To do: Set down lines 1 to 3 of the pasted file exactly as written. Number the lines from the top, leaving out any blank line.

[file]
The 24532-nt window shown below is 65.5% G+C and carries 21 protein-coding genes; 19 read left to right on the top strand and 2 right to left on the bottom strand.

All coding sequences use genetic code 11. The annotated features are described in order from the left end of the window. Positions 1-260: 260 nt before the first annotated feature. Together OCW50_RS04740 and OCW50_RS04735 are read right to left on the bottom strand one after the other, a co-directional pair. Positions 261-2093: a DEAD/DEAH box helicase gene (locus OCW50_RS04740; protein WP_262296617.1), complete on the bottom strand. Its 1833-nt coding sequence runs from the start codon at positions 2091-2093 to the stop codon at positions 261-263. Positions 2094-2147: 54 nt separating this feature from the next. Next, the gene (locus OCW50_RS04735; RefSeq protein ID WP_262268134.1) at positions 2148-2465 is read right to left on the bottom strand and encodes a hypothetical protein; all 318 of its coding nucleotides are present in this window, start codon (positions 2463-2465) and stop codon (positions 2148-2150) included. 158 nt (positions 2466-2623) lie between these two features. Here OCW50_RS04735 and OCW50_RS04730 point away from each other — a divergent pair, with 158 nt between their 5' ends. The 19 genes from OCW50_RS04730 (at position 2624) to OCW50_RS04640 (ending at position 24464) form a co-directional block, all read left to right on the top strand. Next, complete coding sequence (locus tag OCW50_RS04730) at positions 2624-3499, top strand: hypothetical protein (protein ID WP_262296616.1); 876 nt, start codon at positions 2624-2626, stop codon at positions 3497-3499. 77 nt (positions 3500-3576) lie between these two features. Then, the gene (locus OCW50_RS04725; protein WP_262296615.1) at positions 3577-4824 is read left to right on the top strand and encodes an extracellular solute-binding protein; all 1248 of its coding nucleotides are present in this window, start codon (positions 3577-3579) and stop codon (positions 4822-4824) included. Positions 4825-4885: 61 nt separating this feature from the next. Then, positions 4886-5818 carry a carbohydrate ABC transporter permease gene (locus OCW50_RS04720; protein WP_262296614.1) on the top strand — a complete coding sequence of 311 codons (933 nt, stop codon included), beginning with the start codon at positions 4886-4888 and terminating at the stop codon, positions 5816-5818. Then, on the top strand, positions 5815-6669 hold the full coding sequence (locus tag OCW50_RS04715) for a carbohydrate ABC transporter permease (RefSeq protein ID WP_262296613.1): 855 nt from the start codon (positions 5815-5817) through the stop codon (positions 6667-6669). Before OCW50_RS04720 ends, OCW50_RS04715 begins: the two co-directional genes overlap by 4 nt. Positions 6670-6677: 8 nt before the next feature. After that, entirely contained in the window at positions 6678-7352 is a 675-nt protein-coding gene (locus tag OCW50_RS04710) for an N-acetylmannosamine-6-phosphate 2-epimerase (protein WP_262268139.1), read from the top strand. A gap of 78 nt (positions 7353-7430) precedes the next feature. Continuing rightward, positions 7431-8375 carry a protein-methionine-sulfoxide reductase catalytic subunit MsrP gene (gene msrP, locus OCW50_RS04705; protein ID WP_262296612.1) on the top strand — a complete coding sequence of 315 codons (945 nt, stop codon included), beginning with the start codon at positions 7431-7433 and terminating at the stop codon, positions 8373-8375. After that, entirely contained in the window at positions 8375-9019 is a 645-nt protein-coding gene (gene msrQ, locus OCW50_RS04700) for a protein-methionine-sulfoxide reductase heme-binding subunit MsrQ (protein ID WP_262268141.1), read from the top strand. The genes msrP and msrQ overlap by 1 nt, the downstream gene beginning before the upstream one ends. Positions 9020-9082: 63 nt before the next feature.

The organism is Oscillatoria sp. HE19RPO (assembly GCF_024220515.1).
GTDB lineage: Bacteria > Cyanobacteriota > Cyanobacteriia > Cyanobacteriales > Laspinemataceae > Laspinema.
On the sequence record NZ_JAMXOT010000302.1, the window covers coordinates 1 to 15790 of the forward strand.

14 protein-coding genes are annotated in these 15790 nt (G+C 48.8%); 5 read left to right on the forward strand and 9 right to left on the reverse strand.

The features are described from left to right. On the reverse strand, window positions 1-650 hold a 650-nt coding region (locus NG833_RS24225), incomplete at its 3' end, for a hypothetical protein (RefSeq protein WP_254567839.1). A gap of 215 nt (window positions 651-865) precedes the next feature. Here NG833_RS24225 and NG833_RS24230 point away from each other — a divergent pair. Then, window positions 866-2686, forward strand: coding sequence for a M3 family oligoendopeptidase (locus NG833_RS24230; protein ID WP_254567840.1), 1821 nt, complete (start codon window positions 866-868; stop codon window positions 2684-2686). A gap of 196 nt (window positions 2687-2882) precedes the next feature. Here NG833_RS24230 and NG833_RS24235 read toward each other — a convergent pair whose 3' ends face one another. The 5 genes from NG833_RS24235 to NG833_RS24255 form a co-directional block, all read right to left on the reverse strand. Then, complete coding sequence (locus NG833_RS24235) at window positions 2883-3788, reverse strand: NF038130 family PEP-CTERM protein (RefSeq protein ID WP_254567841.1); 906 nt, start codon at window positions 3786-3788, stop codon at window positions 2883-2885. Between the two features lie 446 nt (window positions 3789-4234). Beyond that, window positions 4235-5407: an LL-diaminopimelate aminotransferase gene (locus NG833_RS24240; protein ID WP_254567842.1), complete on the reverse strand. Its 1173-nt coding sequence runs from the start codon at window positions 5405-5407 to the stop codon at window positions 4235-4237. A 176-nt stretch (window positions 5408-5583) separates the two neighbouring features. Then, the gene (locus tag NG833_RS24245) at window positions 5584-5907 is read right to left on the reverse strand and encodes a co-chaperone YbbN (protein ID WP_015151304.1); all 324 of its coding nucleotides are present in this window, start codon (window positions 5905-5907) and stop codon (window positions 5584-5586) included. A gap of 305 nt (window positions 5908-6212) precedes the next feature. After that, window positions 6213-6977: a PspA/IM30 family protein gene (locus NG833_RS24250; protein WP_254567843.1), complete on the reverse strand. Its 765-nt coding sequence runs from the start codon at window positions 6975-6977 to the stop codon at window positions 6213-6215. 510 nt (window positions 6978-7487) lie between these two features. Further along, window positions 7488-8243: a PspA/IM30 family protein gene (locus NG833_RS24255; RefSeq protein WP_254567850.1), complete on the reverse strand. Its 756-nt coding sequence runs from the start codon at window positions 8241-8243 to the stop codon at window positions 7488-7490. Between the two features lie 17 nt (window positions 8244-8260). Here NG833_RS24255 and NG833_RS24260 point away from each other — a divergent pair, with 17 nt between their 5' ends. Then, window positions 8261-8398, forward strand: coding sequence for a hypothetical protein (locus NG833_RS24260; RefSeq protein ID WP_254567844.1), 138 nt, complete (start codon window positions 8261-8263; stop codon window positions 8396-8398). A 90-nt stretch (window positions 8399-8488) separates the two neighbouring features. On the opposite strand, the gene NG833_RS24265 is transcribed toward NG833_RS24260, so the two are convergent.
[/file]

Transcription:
The 24532-nt window shown below is 65.5% G+C and carries 21 protein-coding genes; 19 read left to right on the top strand and 2 right to left on the bottom strand.

All coding sequences use genetic code 11. The annotated features are described in order from the left end of the window. Positions 1-260: 260 nt before the first annotated feature. Together OCW50_RS04740 and OCW50_RS04735 are read right to left on the bottom strand one after the other, a co-directional pair. Positions 261-2093: a DEAD/DEAH box helicase gene (locus OCW50_RS04740; protein WP_262296617.1), complete on the bottom strand. Its 1833-nt coding sequence runs from the start codon at positions 2091-2093 to the stop codon at positions 261-263. Positions 2094-2147: 54 nt separating this feature from the next. Next, the gene (locus OCW50_RS04735; RefSeq protein ID WP_262268134.1) at positions 2148-2465 is read right to left on the bottom strand and encodes a hypothetical protein; all 318 of its coding nucleotides are present in this window, start codon (positions 2463-2465) and stop codon (positions 2148-2150) included. 158 nt (positions 2466-2623) lie between these two features. Here OCW50_RS04735 and OCW50_RS04730 point away from each other — a divergent pair, with 158 nt between their 5' ends. The 19 genes from OCW50_RS04730 (at position 2624) to OCW50_RS04640 (ending at position 24464) form a co-directional block, all read left to right on the top strand. Next, complete coding sequence (locus tag OCW50_RS04730) at positions 2624-3499, top strand: hypothetical protein (protein ID WP_262296616.1); 876 nt, start codon at positions 2624-2626, stop codon at positions 3497-3499. 77 nt (positions 3500-3576) lie between these two features. Then, the gene (locus OCW50_RS04725; protein WP_262296615.1) at positions 3577-4824 is read left to right on the top strand and encodes an extracellular solute-binding protein; all 1248 of its coding nucleotides are present in this window, start codon (positions 3577-3579) and stop codon (positions 4822-4824) included. Positions 4825-4885: 61 nt separating this feature from the next. Then, positions 4886-5818 carry a carbohydrate ABC transporter permease gene (locus OCW50_RS04720; protein WP_262296614.1) on the top strand — a complete coding sequence of 311 codons (933 nt, stop codon included), beginning with the start codon at positions 4886-4888 and terminating at the stop codon, positions 5816-5818. Then, on the top strand, positions 5815-6669 hold the full coding sequence (locus tag OCW50_RS04715) for a carbohydrate ABC transporter permease (RefSeq protein ID WP_262296613.1): 855 nt from the start codon (positions 5815-5817) through the stop codon (positions 6667-6669). Before OCW50_RS04720 ends, OCW50_RS04715 begins: the two co-directional genes overlap by 4 nt. Positions 6670-6677: 8 nt before the next feature. After that, entirely contained in the window at positions 6678-7352 is a 675-nt protein-coding gene (locus tag OCW50_RS04710) for an N-acetylmannosamine-6-phosphate 2-epimerase (protein WP_262268139.1), read from the top strand. A gap of 78 nt (positions 7353-7430) precedes the next feature. Continuing rightward, positions 7431-8375 carry a protein-methionine-sulfoxide reductase catalytic subunit MsrP gene (gene msrP, locus OCW50_RS04705; protein ID WP_262296612.1) on the top strand — a complete coding sequence of 315 codons (945 nt, stop codon included), beginning with the start codon at positions 7431-7433 and terminating at the stop codon, positions 8373-8375. After that, entirely contained in the window at positions 8375-9019 is a 645-nt protein-coding gene (gene msrQ, locus OCW50_RS04700) for a protein-methionine-sulfoxide reductase heme-binding subunit MsrQ (protein ID WP_262268141.1), read from the top strand. The genes msrP and msrQ overlap by 1 nt, the downstream gene beginning before the upstream one ends. Positions 9020-9082: 63 nt before the next feature.

The organism is Oscillatoria sp. HE19RPO (assembly GCF_024220515.1).